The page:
All of this said, I'm a tech guy and a numbers guy. I can make things work, but I suck at sales and marketing in general. If it doesn't sell itself, I probably can't easily sell it. Extended warranties are not something that people generally get excited about and want to just jump all over.... but I really think this isn't a typical take on this, and is actually a great product/service with a decent value for owners of these cars. The drawback is that I probably don't get the word spread about this stuff as quickly or as far as it probably could be. 🤷‍♂️
They should do a story about this program on Electrek. Honestly, with the way coverage is being handled during the parts shortage for BMDs, it's a short course / model for other businesses on how they ought to treat customers. I would think this is of note to sites like elektrek because it's keeping model S's on the road and out of the junkyard, and batteries out of the landfill, so it's about as green as you can get with an old model S!
 

wk057

Vendor & Senior Tinkerer
Feb 23, 2014
6,002
13,786
Hickory, NC, USA
They should do a story about this program on Electrek. Honestly, with the way coverage is being handled during the parts shortage for BMDs, it's a short course / model for other businesses on how they ought to treat customers. I would think this is of note to sites like elektrek because it's keeping model S's on the road and out of the junkyard, and batteries out of the landfill, so it's about as green as you can get with an old model S!

Thanks! Hopefully word spreads a bit more about it. Also hoping to get some customer reviews/testimonials together soon, as we've already done several repairs and have a few more in process.

At the moment, my main focus for this product is to get through the BMD production growing pains, while still doing right by our customers. I'm still kicking myself regularly over the BMD delays... We still have a handful of day 1 signups that are patiently waiting on BMDs (so sorry folks...) since we prioritized the shipments of the first batch to customers who were out of warranty or just about out of warranty. Had I realized our next batch pretty much wouldn't even happen without a design change, I would have made this super clear, and probably would have made sure language that obligated us to make efforts in the event of an issue while waiting on the BMD were a part of the service plan terms from day 1. (Waiting on legal review to get this verbiage added, with the option to bump your plan's terms to the latest.)

A bit of an update on the BMD side of things: We're working through two remaining issues with the design modifications that were needed to get around the chip shortages: The case had to be changed slightly, so we're waiting on those parts for final assembly; and there's a glitch that can cause it to crash and not recover under certain conditions, requiring a physical unplug/replug to restore it... which isn't ideal for something in customer hands intended to stay installed for years. I'm confident this a software issue with the code port to the replacement microcontroller, but I can't really approve the validation of them if this is something that can still happen. It's been a complete nightmare to pin down, and it's time consuming to replicate to test changes. Definite has been one of the slowest bug hunt and fix processes I've been a part of in 20+ years of doing hardware/software design.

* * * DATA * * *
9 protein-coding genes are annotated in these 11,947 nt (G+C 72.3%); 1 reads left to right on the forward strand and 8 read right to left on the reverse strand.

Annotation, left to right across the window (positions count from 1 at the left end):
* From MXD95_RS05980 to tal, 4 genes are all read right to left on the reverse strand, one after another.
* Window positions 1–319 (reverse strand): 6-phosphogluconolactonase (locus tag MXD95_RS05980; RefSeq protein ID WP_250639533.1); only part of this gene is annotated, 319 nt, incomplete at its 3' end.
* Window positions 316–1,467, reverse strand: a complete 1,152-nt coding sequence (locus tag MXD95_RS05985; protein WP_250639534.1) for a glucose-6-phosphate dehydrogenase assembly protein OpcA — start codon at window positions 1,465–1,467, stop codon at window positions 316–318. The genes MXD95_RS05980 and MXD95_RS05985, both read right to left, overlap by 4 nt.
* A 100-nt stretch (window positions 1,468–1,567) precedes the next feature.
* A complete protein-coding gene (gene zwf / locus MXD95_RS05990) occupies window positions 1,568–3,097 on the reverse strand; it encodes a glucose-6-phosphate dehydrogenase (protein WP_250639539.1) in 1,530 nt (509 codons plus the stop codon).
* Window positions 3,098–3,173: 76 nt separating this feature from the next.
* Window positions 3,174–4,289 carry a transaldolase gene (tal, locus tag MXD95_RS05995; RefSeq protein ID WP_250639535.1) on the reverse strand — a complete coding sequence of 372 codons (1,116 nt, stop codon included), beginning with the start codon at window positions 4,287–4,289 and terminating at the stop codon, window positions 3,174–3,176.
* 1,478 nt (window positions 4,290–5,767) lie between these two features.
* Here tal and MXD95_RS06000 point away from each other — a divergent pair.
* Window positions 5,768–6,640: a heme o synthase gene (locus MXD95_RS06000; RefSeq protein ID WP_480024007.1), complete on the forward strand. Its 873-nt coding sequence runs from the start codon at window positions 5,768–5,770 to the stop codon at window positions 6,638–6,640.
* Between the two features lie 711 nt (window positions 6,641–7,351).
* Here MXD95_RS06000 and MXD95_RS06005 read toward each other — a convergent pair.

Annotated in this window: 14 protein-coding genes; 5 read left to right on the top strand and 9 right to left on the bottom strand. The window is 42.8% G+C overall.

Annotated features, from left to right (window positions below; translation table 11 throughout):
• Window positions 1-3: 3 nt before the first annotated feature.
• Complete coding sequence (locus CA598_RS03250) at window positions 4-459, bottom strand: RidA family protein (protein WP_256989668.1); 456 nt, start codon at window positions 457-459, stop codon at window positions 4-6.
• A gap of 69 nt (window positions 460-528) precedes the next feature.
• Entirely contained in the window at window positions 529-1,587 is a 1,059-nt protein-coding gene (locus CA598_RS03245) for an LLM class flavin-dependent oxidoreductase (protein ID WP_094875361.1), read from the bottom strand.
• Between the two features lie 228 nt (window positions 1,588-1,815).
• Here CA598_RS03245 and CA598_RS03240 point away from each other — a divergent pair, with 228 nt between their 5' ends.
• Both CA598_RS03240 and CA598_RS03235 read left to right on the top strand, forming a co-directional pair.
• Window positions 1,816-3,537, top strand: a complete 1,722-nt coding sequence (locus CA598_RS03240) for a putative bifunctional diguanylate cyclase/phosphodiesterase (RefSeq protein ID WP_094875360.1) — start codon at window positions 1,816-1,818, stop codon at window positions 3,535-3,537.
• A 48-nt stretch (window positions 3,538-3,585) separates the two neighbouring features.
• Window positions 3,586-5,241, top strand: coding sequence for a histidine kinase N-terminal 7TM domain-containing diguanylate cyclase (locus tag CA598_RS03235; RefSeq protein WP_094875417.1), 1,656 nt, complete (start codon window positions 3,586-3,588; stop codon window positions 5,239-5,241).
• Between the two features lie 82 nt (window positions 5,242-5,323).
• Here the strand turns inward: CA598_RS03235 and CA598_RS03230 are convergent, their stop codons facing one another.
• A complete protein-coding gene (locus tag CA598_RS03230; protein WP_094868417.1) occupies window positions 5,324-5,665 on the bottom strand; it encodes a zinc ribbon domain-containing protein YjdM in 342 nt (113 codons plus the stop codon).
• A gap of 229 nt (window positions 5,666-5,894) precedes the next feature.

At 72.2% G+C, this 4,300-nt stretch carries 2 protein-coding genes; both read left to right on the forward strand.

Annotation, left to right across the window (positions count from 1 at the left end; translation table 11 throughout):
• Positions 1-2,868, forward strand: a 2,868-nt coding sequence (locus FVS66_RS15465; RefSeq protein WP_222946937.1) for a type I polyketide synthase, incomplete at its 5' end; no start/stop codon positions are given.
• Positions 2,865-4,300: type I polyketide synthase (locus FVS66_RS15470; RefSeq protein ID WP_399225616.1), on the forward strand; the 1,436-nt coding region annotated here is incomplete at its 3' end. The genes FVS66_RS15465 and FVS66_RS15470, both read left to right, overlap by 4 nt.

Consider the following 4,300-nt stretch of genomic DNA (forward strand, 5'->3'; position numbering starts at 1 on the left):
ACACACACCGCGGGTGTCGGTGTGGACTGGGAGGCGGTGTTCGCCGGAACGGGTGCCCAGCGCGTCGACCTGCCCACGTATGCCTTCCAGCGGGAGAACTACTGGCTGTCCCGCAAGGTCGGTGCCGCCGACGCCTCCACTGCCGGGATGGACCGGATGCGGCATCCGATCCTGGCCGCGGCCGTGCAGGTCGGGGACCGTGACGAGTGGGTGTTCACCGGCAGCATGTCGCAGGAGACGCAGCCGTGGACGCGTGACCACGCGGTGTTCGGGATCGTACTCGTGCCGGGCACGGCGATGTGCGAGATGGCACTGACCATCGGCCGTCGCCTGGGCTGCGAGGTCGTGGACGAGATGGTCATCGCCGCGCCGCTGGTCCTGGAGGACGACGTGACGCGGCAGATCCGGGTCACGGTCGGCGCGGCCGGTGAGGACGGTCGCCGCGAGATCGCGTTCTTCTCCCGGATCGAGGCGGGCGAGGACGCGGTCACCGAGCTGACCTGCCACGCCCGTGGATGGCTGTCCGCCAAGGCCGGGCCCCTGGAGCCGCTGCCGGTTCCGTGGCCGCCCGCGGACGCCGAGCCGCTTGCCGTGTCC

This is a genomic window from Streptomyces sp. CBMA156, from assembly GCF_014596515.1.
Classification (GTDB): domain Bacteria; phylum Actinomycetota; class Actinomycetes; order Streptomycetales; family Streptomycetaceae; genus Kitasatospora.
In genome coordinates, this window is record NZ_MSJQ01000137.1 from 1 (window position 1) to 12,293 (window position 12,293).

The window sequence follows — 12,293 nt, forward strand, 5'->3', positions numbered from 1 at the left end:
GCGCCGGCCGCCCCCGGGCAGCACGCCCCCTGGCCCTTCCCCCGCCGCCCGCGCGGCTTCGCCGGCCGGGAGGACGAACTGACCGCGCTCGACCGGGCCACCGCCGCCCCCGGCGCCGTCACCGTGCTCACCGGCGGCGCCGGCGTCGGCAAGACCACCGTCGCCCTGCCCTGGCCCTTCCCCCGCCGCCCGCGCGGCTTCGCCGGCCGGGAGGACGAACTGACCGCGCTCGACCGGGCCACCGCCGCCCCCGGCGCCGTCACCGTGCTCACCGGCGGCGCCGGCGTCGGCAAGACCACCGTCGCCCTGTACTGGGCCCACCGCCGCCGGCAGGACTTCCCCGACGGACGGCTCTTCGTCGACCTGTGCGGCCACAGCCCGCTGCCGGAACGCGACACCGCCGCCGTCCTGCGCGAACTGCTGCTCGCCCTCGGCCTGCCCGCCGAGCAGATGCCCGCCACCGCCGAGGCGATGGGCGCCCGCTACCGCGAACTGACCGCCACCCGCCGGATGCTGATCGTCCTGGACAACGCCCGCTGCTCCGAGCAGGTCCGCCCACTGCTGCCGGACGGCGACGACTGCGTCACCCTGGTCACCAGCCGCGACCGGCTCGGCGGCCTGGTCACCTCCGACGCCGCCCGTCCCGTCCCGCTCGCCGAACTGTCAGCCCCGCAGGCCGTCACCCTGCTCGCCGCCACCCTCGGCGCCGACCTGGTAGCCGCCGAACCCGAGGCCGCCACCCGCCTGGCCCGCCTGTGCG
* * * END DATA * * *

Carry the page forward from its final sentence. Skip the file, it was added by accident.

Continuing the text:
There were a LOT of revisions in 2014 and 2015. Some are better than others. I don't believe any of the post-2013 packs suffer from the same issues as the pre-2014 packs, however, so I'd expect them to have significantly fewer failures. It'll be hard to quantify with certainty until more are out of warranty, since that definitely skews the data available. But the physical issues that cause the most problems with the early packs were designed away by early 2015.

If you have a fuse panel on the bottom of your pack (v2.0 / "flex" pack), you'll probably be pretty immune to most of the failures of the earlier packs. If you don't (v1.0 or v1.5 packs) you're subject to a lot more potential points of failure.

Obviously all of these packs can outlast the warranty period, and thus have a good chance at a reasonable vehicle life. IANAL, but I wouldn't say it's something Tesla's responsible for taking care of from a legal perspective. The product does what it's supposed to, the earlier versions just don't seem to have the longevity many would like. Just because they made improvements since then that make them more robust doesn't mean they screwed up the early ones.

Some of the issues with early packs got corrected alongside the contactor ("power switch") proactive service Tesla did early on. A lot of the issues with the earliest packs stem from moisture ingress potential, and one of the line items handled with the contactor replacements was to replace the fire blanket with an updated version which has a better seal. For example, if you've got an early car, never had the contactor replacement done, and live in an area where you run the A/C, you'll almost inevitably have a moisture-related battery issue... the A/C condensate drain on the Model S goes right on top of the battery pack's front hump. It was designed to be waterproof... but, doesn't stay that way forever.
This lines up with my experience and sheds light on what and why Tesla Service did what they did. I bought our used 11/13 built S 85 with just under 60K miles from Tesla back in January 2019. 11 months and 30K miles we had a number of faults and issues that were replaced under Tesla used sales warranty. I recall getting an intermittent message about "Car may not restart." A few months later I got the following messages:
  • Car may not restart
  • Systems performance check
  • Acceleration and top speed reduced
  • Regenerative braking system disabled
On the advice of Tesla Roadside, I drove the car to a Service Center parking lot before turning off the car...it did not restart after. The following service items were done as a result:

  • replaced drive unit
  • replaced coolant
  • replaced pyro fuse
  • replaced HVAC drain hose
  • replaced 12V battery
  • replaced HV battery contactors
The service rep said some of the items were replaced with revised parts were earlier versions were showing signs of failure so they replaced them as a preventative measure.
 
  • Informative
Reactions: Krash
They should do a story about this program on Electrek. Honestly, with the way coverage is being handled during the parts shortage for BMDs, it's a short course / model for other businesses on how they ought to treat customers. I would think this is of note to sites like elektrek because it's keeping model S's on the road and out of the junkyard, and batteries out of the landfill, so it's about as green as you can get with an old model S!
Great idea... I'll mention this story to Micah Toll at Electrek.

You can send Micah tips at [email protected], or find him on Twitter, Instagram or TikTok.